In 2002, twenty years earlier, Amazon also spearheaded the Amazon Web Services (AWS) platform of cloud computing that many high-profile government and private industries rely upon for management of their products, data, and services. AWS touts that it uses the “highest standards for privacy and data security” and that users can trust AWS to “provide [the] technical, operational, and contractual measures needed to protect your data.”
But with any online data storage comes risk. And telehealth poses all sorts of risks for exposing personally identifiable information (PII) and protected health information (PHI). Deloitte published a report on this matter, stating that “virtual health adds to this risk exposure in key areas of cyber risk, such as: technology failures, lack of informed consent, complex identity and access management, increased compliance requirements, physical security risks, legacy IT infrastructure, unpatched software in consumer environments, and increased third-party risks.” Even in-home listening devices like Alexa or Ring can record a telehealth visit without realization. It is these details that can be overlooked or undermanaged, leaving private data exposed and vulnerable to hackers.
And Amazon is not immune to cybercrime. In fact, Amazon faced a widespread data breach just days before Black Friday in 2018, but luckily only account holders’ email addresses and names were seemingly disclosed.
One Medical CEO Amir Dan Rubin commented on this public and very real concern, assuaging fears by stating that "many healthcare companies, One Medical included, have been hosted on Amazon Web Services for close to 15 years. I think that information is way more private and secure here than decentralized in the cloud."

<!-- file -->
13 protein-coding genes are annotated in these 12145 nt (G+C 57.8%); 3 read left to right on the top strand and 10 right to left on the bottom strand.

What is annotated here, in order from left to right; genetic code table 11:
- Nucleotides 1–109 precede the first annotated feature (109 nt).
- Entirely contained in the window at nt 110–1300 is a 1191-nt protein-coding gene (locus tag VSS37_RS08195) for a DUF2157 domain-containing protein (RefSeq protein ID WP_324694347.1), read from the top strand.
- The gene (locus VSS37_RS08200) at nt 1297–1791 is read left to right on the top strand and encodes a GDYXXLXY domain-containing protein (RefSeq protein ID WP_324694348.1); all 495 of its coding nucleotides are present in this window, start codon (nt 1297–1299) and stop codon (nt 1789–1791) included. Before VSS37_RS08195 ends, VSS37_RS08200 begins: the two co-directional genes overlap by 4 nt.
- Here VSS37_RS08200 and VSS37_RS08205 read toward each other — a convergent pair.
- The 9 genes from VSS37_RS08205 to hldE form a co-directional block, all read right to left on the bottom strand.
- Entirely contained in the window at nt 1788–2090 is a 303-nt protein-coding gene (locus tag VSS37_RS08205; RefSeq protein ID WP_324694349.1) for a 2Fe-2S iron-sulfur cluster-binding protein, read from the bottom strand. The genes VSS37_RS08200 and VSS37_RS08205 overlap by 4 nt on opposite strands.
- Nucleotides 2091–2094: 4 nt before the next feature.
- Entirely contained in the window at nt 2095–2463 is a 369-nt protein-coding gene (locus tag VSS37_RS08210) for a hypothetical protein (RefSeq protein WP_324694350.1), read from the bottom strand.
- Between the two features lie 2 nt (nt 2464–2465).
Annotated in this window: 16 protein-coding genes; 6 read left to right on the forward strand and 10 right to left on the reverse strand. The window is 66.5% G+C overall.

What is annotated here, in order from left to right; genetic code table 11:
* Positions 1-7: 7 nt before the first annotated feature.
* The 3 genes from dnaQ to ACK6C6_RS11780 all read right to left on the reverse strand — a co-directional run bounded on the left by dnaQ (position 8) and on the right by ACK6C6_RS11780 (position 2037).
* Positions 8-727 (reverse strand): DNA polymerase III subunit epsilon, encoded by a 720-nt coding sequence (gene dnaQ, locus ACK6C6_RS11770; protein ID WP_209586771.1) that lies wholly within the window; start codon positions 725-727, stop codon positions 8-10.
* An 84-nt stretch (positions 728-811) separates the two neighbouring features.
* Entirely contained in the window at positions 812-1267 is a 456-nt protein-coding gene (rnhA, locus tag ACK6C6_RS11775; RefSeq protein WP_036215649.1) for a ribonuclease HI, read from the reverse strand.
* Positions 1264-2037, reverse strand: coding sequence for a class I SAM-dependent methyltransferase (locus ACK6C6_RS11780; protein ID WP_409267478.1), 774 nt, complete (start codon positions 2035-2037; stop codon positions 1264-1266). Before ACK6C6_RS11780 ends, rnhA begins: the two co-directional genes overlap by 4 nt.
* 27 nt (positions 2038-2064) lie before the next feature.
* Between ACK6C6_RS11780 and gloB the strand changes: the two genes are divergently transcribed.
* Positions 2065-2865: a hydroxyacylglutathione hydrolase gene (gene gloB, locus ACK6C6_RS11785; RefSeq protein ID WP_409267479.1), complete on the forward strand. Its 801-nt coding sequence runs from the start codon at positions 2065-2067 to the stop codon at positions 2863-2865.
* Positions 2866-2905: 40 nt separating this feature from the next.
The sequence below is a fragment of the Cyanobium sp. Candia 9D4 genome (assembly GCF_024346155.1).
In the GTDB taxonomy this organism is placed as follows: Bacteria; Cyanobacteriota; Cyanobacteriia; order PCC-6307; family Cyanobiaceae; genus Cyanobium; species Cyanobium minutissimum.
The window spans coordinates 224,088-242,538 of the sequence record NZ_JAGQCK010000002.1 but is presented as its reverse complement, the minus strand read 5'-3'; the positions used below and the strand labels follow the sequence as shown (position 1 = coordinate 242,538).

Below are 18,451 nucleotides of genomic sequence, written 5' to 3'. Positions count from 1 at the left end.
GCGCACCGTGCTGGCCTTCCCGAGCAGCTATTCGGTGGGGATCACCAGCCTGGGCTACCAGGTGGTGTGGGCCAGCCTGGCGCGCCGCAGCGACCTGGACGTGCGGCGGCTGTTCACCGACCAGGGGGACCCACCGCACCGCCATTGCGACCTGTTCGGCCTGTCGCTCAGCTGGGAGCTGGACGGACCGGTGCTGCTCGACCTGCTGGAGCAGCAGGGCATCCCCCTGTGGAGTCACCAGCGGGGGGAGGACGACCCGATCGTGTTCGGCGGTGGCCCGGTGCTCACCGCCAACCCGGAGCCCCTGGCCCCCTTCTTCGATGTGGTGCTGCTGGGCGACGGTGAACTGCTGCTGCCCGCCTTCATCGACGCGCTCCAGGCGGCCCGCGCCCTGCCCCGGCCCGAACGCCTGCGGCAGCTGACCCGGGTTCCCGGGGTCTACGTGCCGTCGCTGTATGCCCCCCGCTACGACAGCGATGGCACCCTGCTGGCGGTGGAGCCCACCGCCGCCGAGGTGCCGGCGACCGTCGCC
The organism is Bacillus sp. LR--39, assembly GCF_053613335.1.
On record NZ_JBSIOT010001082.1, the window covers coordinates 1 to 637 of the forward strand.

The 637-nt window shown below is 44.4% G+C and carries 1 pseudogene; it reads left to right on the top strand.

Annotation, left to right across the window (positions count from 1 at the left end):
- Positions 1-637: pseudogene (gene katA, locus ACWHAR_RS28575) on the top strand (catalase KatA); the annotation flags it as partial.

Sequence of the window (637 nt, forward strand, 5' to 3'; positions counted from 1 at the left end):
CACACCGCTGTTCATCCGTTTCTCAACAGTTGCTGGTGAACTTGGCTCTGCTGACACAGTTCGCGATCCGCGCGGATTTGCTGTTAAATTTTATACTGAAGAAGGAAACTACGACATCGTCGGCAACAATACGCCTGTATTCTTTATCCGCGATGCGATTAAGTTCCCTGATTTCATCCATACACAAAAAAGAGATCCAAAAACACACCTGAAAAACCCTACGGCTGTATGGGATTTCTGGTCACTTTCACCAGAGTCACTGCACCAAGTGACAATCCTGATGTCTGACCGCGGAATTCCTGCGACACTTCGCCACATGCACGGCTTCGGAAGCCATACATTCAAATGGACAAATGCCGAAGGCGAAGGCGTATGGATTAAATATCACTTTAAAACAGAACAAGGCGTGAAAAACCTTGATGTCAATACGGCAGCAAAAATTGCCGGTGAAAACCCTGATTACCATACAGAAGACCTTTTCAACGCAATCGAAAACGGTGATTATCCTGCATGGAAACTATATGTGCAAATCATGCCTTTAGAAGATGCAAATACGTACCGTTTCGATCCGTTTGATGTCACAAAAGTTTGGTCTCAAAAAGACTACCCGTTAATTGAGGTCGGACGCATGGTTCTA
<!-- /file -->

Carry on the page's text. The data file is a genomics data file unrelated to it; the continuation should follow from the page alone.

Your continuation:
Within just this week, the Northeast Surgical Group in Michigan was hacked, exposing the social security numbers, addresses, and health information of more than 15,000 patients. Also this week, the Washington Times reported that the health insurance marketplace information for many U.S. House and Senate lawmakers as well as congressional staff was hacked, exposing private PII.
The Need for a Skilled Workforce
It seems no one person or company is entirely safe from cybercrime, though some may be better trained than others. The fate of one’s privacy and data often relies on being an informed online user, using common sense, and practicing good cyber hygiene to help mitigate user risks, and properly trained technicians, cloud engineers, and cybersecurity professionals are needed to ensure backend protection and risk management.
Capitol Technology University offers degrees in cybersecurity, health and safety, and many others, including a Ph.D. in Healthcare Cybersecurity, that ensure our graduates can meet these evolving needs of our digital world and learn the skills necessary to protect important information from ever-growing cyber risks. We also offer degrees in Cyberpsychology that explore the human factors behind cybercrime. For more information on our cyber degree offerings, visit our website or register for an online info session.